I still use The Daily Practice to track the things I’m trying to do reliably. I like it. It helps.
Last week, Yahoo! changed their DMARC policy. Since that event, I have grown to loathe email even more.
On Tuesday, Gloria and I celebrated our 14th anniversary! We went out to Tulum (yum!) and Vegan Treats (yum!) and it wasn’t quite late enough that we wanted to go pick up the kid, so we decided to go walk around Target. I said I’d been thinking about buying a Wii U, and Gloria said I should. (Or maybe she just didn’t say “I strongly object.” I’m not splitting hairs, here.)
I like using Remember the Milk. It’s a to do list tracker. I use it for lots of little one-off tasks (blog ideas, games to try) and for simple projects that don’t have GitHub repositories. It’s got an API (which is kind of weird) and an iOS app (which is very good) and a bunch of other interesting little services.
There’s a file in every CPAN mirror called
03modlist.data that contains the
“registered module list.” It’s got no indenting, but if it did, it would look
something like this:
Today is my first full day back in Pennsylvania after the Perl QA Hackathon in Lyon, and I’m feeling remarkably recovered from four long days of hacking and conferring followed by a long day of travel. I can only credit my quick recovery to my significantly increased intake of Chartreuse over the last week.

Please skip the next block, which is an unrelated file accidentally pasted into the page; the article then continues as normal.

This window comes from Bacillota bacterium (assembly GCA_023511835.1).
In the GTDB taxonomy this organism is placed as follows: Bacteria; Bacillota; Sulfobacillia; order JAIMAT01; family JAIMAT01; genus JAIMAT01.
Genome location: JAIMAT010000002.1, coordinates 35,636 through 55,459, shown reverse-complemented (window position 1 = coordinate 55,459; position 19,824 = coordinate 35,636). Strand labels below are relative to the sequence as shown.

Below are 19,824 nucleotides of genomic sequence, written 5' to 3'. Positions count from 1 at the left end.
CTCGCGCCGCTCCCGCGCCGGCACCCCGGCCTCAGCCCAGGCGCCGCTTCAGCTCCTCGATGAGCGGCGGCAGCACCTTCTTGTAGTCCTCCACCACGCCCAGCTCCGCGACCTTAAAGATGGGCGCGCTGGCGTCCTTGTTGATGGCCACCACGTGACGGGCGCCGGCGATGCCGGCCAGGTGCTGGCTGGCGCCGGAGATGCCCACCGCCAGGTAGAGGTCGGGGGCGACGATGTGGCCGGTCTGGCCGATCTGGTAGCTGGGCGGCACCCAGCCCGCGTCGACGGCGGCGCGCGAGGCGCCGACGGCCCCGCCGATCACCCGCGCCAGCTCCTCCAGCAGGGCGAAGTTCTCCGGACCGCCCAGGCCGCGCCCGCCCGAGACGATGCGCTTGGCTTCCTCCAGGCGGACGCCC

Everybody knows, I hope, that you have to be really careful when dealing with time in programs. This isn’t a problem only in Perl. Things are bad all over. If you know what you’re doing when you start, you can avoid many, many problems. Unfortunately, not all our code is being bulit anew by our present selves. Quite a lot of it exists already, written by other, less experienced programmers, and often (to our great shame) our younger selves.
Sometimes, the example code in documentation or teaching material is really bad. When the code’s dead wrong, that might not be the worst. The worst may be code that’s misleading without being wrong. The code does just what it says it does, but it doesn’t keep its concepts clear, and students get annoyed and write frustrated blog posts. This code might be good enough for production, but not for pedagogy.
I recently made some changes to Ywar, my personal goal tracker, and I couldn’t be happier! Mostly.
I’ve never been a fan of “freemium,” although I understand that game developers need to get paid. It often feels like the way freemium games are developed goes something like this: